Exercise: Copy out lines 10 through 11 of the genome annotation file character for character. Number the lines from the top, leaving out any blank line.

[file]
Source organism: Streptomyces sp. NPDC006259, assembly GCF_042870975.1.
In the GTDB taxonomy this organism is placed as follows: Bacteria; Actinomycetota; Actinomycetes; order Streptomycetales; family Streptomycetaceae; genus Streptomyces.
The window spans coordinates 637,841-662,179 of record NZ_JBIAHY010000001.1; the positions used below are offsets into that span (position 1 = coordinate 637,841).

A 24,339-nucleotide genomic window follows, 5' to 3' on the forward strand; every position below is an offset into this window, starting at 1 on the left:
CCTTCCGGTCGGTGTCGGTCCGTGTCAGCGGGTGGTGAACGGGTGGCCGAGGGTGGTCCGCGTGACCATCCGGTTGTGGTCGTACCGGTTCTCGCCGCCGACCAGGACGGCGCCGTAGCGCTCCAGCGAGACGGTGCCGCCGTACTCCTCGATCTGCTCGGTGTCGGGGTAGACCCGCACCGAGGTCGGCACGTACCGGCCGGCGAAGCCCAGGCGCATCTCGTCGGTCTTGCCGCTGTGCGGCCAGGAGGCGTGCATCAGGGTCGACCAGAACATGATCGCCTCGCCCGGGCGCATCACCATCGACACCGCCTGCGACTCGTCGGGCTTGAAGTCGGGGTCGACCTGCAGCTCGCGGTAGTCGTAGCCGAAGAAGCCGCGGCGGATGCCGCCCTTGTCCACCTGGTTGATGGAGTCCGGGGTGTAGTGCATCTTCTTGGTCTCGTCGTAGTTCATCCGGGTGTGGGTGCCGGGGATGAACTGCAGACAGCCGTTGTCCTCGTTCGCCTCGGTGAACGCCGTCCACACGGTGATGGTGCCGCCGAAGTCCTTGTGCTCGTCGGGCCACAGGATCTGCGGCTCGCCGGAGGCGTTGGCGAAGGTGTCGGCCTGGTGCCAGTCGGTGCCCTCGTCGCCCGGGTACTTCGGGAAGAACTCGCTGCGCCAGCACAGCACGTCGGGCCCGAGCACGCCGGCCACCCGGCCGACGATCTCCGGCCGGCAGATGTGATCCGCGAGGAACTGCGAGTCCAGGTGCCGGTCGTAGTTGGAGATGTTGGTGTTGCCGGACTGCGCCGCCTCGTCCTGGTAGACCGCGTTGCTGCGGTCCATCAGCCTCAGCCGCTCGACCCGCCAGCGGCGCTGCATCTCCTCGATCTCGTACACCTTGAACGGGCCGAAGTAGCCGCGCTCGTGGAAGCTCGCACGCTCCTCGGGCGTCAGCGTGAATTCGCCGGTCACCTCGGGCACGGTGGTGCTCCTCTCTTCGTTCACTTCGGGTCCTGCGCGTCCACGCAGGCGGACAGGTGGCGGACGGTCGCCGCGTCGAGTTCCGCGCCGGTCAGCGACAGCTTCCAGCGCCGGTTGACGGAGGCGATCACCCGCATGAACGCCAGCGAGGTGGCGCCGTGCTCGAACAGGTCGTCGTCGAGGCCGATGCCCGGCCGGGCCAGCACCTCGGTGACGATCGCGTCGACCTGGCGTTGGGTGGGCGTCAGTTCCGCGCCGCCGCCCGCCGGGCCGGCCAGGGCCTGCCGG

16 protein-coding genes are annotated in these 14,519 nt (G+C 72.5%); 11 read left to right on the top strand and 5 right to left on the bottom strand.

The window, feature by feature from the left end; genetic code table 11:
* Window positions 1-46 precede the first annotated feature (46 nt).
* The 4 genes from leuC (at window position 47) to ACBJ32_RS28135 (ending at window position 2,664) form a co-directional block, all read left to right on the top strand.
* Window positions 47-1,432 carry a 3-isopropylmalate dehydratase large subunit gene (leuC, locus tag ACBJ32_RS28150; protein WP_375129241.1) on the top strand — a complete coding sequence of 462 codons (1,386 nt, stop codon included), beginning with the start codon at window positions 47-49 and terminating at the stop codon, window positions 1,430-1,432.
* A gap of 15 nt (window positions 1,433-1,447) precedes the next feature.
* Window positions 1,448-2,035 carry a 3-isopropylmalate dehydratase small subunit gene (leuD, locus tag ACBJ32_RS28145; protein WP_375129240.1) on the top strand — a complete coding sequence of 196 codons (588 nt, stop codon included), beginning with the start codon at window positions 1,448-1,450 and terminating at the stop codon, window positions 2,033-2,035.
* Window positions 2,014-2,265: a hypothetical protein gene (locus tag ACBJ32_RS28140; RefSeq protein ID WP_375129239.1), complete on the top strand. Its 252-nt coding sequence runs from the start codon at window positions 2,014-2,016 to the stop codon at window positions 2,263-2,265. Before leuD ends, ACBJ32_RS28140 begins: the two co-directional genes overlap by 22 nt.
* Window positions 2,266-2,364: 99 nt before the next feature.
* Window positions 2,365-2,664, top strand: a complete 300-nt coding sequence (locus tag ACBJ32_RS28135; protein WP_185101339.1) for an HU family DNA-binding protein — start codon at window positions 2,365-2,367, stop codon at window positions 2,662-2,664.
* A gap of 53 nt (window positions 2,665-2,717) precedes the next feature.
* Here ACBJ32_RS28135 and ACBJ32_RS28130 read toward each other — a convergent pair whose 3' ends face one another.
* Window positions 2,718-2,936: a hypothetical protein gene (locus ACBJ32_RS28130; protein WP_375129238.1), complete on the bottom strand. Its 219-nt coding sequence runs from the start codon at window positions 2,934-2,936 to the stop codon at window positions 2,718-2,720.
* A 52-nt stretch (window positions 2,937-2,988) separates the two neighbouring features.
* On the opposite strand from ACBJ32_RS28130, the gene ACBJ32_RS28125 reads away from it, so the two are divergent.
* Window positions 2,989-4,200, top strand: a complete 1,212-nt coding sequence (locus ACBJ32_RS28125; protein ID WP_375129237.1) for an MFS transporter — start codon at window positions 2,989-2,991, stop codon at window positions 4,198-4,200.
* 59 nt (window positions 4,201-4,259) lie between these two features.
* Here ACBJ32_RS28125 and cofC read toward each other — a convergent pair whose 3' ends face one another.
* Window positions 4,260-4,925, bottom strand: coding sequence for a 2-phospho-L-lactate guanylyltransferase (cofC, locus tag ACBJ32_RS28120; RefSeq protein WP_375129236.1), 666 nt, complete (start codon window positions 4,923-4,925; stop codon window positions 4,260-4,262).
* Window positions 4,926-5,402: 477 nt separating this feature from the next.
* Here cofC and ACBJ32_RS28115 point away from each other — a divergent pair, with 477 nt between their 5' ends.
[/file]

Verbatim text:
* Window positions 47-1,432 carry a 3-isopropylmalate dehydratase large subunit gene (leuC, locus tag ACBJ32_RS28150; protein WP_375129241.1) on the top strand — a complete coding sequence of 462 codons (1,386 nt, stop codon included), beginning with the start codon at window positions 47-49 and terminating at the stop codon, window positions 1,430-1,432.
* A gap of 15 nt (window positions 1,433-1,447) precedes the next feature.